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ClpC1, an ATP-dependent Clp protease in plastids, is involved in iron homeostasis in Arabidopsis leaves. / Wu, Huilan; Ji, Yanyan; Du, Juan; Kong, Danyu; Liang, Hui; Ling, Hong Qing.

In: Annals of botany, Vol. 105, No. 5, 01.05.2010, p. 823-833.

Research output: Contribution to journalArticle

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T1 - ClpC1, an ATP-dependent Clp protease in plastids, is involved in iron homeostasis in Arabidopsis leaves

AU - Wu, Huilan

AU - Ji, Yanyan

AU - Du, Juan

AU - Kong, Danyu

AU - Liang, Hui

AU - Ling, Hong Qing

PY - 2010/5/1

Y1 - 2010/5/1

N2 - Background and AimsIron (Fe) is necessary for plant growth and development. Although it is well known that Fe deficiency causes chlorosis in plants, it remains unclear how the Fe homeostasis is regulated in mesophyll cells. The aim of this work was to identify a gene related to Fe homeostasis in leaves. MethodsA spontaneous mutant irm1, which revealed typical Fe-deficiency chlorosis, was found from Arabidopsis thaliana. Using map-based cloning, the gene responsible for the altered phenotype of irm1 was cloned. The expression of genes was analysed using northern blot hybridization and multiplex RT-PCR analysis. Further, GUS staining with transgenic promoter-GUS lines and transient expression of the fusion protein with GFP were used for detecting the expression pattern of the gene in different tissues and at different developmental stages, and for the subcelluar localization of the gene product. Key ResultsA point mutation from G to A at nucleotide 2317 of ClpC1 on chromosome V of Arabidopsis is responsible for the irm1 phenotype. The leaf chlorosis of the mutant irm1 and clpc1 (a T-DNA-inserted null mutant of ClpC1) could be converted to green by watering the soil with Fe solution. The expression intensity of ferric reductase FRO8 in irm1 and clpc1 was disordered (significantly higher than that of wild type). ConclusionsThe glycine residue at amino acid 773 of ClpC1 is essential for its functions. In addition to its known functions reported previously, ClpC1 is involved in leaf Fe homeostasis, presumably via chloroplast translocation of some nuclear-encoded proteins which function in Fe transport.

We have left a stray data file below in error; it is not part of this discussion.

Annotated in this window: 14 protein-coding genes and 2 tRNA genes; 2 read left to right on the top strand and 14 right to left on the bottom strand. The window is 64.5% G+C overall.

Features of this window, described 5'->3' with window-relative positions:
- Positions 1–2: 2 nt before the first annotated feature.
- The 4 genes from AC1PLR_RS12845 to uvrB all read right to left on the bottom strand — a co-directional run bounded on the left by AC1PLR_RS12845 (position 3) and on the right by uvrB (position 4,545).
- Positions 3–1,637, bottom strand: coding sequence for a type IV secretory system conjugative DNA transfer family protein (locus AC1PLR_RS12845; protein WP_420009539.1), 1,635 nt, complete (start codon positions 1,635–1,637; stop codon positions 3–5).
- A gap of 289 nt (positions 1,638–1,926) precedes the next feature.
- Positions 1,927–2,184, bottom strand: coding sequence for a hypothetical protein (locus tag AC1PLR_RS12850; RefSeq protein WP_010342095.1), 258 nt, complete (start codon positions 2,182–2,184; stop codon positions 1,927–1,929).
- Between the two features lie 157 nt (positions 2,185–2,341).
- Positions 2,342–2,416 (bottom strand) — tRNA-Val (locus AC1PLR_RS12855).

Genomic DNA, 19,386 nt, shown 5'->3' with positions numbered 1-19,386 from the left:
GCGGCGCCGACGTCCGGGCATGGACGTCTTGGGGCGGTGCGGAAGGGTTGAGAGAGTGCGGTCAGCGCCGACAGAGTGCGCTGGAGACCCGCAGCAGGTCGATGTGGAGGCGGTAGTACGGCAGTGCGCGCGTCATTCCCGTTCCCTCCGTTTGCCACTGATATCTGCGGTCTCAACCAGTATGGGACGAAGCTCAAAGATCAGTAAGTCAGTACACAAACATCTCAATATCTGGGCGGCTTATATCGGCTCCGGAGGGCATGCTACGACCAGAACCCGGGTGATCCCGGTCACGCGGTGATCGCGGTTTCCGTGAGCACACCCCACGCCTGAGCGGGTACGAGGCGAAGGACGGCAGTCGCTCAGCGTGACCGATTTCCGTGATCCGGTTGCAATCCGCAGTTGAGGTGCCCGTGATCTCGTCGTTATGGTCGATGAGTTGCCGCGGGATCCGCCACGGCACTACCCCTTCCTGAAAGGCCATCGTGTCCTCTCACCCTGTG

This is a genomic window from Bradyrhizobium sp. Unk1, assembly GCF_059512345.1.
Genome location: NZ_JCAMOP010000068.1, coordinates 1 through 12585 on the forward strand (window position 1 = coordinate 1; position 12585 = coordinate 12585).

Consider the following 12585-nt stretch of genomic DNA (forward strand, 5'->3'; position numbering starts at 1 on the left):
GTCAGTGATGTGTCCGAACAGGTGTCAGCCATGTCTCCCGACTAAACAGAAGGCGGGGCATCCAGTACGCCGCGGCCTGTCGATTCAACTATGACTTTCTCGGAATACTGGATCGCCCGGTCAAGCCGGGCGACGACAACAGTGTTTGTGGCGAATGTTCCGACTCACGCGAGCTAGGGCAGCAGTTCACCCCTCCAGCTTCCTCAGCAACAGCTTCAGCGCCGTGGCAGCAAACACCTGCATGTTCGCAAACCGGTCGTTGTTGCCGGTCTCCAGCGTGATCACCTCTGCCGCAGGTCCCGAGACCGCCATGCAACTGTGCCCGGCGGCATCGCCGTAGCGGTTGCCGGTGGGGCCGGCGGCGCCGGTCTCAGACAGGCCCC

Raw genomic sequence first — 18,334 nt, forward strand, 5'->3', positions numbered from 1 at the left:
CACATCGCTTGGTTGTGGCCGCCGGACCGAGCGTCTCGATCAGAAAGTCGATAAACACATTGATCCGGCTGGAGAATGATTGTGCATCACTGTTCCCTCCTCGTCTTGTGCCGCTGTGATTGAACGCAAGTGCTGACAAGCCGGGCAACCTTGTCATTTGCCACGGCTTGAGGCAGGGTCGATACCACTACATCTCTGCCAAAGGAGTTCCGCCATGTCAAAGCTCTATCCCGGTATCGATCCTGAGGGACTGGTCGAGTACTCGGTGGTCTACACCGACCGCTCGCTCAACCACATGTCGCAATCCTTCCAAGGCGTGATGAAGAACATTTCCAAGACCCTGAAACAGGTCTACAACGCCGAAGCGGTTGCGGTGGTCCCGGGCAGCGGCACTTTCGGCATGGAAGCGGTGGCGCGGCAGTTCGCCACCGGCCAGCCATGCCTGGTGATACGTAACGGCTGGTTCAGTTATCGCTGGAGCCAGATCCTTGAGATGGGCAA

AB - Background and AimsIron (Fe) is necessary for plant growth and development. Although it is well known that Fe deficiency causes chlorosis in plants, it remains unclear how the Fe homeostasis is regulated in mesophyll cells. The aim of this work was to identify a gene related to Fe homeostasis in leaves. MethodsA spontaneous mutant irm1, which revealed typical Fe-deficiency chlorosis, was found from Arabidopsis thaliana. Using map-based cloning, the gene responsible for the altered phenotype of irm1 was cloned. The expression of genes was analysed using northern blot hybridization and multiplex RT-PCR analysis. Further, GUS staining with transgenic promoter-GUS lines and transient expression of the fusion protein with GFP were used for detecting the expression pattern of the gene in different tissues and at different developmental stages, and for the subcelluar localization of the gene product. Key ResultsA point mutation from G to A at nucleotide 2317 of ClpC1 on chromosome V of Arabidopsis is responsible for the irm1 phenotype. The leaf chlorosis of the mutant irm1 and clpc1 (a T-DNA-inserted null mutant of ClpC1) could be converted to green by watering the soil with Fe solution. The expression intensity of ferric reductase FRO8 in irm1 and clpc1 was disordered (significantly higher than that of wild type). ConclusionsThe glycine residue at amino acid 773 of ClpC1 is essential for its functions. In addition to its known functions reported previously, ClpC1 is involved in leaf Fe homeostasis, presumably via chloroplast translocation of some nuclear-encoded proteins which function in Fe transport.